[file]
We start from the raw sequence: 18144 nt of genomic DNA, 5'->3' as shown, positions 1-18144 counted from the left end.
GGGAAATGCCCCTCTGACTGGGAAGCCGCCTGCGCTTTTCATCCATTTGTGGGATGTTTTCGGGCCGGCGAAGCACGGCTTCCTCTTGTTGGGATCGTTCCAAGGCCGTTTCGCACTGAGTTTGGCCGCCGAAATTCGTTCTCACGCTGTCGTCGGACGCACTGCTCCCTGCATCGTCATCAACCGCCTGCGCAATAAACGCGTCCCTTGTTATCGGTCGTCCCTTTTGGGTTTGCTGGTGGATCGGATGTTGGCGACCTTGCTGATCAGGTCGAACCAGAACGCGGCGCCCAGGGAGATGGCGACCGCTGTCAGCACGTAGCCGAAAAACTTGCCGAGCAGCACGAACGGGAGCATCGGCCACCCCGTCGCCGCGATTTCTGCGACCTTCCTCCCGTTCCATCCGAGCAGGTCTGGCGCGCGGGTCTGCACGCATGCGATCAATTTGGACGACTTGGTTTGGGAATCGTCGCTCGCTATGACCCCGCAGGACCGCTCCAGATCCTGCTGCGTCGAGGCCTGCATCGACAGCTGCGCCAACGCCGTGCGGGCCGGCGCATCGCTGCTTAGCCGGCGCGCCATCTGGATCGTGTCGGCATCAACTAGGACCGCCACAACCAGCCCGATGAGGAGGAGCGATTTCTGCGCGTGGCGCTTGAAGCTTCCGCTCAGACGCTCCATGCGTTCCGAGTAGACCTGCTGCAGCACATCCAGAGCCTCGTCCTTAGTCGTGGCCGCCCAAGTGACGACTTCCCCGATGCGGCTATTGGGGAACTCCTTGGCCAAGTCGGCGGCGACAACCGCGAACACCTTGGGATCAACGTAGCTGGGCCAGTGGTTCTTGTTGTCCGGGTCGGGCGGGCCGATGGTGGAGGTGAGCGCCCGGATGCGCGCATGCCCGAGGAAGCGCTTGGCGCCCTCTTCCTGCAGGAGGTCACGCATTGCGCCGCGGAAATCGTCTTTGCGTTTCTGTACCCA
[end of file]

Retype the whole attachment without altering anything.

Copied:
We start from the raw sequence: 18144 nt of genomic DNA, 5'->3' as shown, positions 1-18144 counted from the left end.
GGGAAATGCCCCTCTGACTGGGAAGCCGCCTGCGCTTTTCATCCATTTGTGGGATGTTTTCGGGCCGGCGAAGCACGGCTTCCTCTTGTTGGGATCGTTCCAAGGCCGTTTCGCACTGAGTTTGGCCGCCGAAATTCGTTCTCACGCTGTCGTCGGACGCACTGCTCCCTGCATCGTCATCAACCGCCTGCGCAATAAACGCGTCCCTTGTTATCGGTCGTCCCTTTTGGGTTTGCTGGTGGATCGGATGTTGGCGACCTTGCTGATCAGGTCGAACCAGAACGCGGCGCCCAGGGAGATGGCGACCGCTGTCAGCACGTAGCCGAAAAACTTGCCGAGCAGCACGAACGGGAGCATCGGCCACCCCGTCGCCGCGATTTCTGCGACCTTCCTCCCGTTCCATCCGAGCAGGTCTGGCGCGCGGGTCTGCACGCATGCGATCAATTTGGACGACTTGGTTTGGGAATCGTCGCTCGCTATGACCCCGCAGGACCGCTCCAGATCCTGCTGCGTCGAGGCCTGCATCGACAGCTGCGCCAACGCCGTGCGGGCCGGCGCATCGCTGCTTAGCCGGCGCGCCATCTGGATCGTGTCGGCATCAACTAGGACCGCCACAACCAGCCCGATGAGGAGGAGCGATTTCTGCGCGTGGCGCTTGAAGCTTCCGCTCAGACGCTCCATGCGTTCCGAGTAGACCTGCTGCAGCACATCCAGAGCCTCGTCCTTAGTCGTGGCCGCCCAAGTGACGACTTCCCCGATGCGGCTATTGGGGAACTCCTTGGCCAAGTCGGCGGCGACAACCGCGAACACCTTGGGATCAACGTAGCTGGGCCAGTGGTTCTTGTTGTCCGGGTCGGGCGGGCCGATGGTGGAGGTGAGCGCCCGGATGCGCGCATGCCCGAGGAAGCGCTTGGCGCCCTCTTCCTGCAGGAGGTCACGCATTGCGCCGCGGAAATCGTCTTTGCGTTTCTGTACCCA